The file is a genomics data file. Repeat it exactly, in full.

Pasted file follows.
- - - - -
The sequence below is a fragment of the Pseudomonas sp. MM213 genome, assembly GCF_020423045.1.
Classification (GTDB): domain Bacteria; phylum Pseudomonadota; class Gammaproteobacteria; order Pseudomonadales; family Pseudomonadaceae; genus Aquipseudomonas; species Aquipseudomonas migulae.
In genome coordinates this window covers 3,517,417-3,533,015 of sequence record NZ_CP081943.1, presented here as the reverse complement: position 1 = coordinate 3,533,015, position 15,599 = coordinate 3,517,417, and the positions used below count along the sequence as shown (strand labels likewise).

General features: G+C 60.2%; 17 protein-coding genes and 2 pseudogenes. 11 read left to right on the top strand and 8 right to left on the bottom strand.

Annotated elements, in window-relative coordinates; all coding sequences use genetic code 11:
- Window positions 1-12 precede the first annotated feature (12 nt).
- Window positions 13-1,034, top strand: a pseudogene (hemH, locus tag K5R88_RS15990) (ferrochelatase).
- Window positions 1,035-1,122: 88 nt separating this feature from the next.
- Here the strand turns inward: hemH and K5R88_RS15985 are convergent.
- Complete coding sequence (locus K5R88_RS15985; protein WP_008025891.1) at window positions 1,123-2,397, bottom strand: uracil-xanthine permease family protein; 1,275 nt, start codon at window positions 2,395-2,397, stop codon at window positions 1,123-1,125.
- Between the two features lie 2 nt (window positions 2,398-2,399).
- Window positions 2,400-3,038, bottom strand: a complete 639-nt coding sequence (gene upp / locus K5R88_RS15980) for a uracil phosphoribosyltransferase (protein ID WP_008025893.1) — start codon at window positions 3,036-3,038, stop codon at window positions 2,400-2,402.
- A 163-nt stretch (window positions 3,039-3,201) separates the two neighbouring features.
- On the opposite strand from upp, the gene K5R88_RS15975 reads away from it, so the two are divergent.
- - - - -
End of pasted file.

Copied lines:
The sequence below is a fragment of the Pseudomonas sp. MM213 genome, assembly GCF_020423045.1.
Classification (GTDB): domain Bacteria; phylum Pseudomonadota; class Gammaproteobacteria; order Pseudomonadales; family Pseudomonadaceae; genus Aquipseudomonas; species Aquipseudomonas migulae.
In genome coordinates this window covers 3,517,417-3,533,015 of sequence record NZ_CP081943.1, presented here as the reverse complement: position 1 = coordinate 3,533,015, position 15,599 = coordinate 3,517,417, and the positions used below count along the sequence as shown (strand labels likewise).

General features: G+C 60.2%; 17 protein-coding genes and 2 pseudogenes. 11 read left to right on the top strand and 8 right to left on the bottom strand.

Annotated elements, in window-relative coordinates; all coding sequences use genetic code 11:
- Window positions 1-12 precede the first annotated feature (12 nt).
- Window positions 13-1,034, top strand: a pseudogene (hemH, locus tag K5R88_RS15990) (ferrochelatase).
- Window positions 1,035-1,122: 88 nt separating this feature from the next.
- Here the strand turns inward: hemH and K5R88_RS15985 are convergent.
- Complete coding sequence (locus K5R88_RS15985; protein WP_008025891.1) at window positions 1,123-2,397, bottom strand: uracil-xanthine permease family protein; 1,275 nt, start codon at window positions 2,395-2,397, stop codon at window positions 1,123-1,125.
- Between the two features lie 2 nt (window positions 2,398-2,399).
- Window positions 2,400-3,038, bottom strand: a complete 639-nt coding sequence (gene upp / locus K5R88_RS15980) for a uracil phosphoribosyltransferase (protein ID WP_008025893.1) — start codon at window positions 3,036-3,038, stop codon at window positions 2,400-2,402.
- A 163-nt stretch (window positions 3,039-3,201) separates the two neighbouring features.
- On the opposite strand from upp, the gene K5R88_RS15975 reads away from it, so the two are divergent.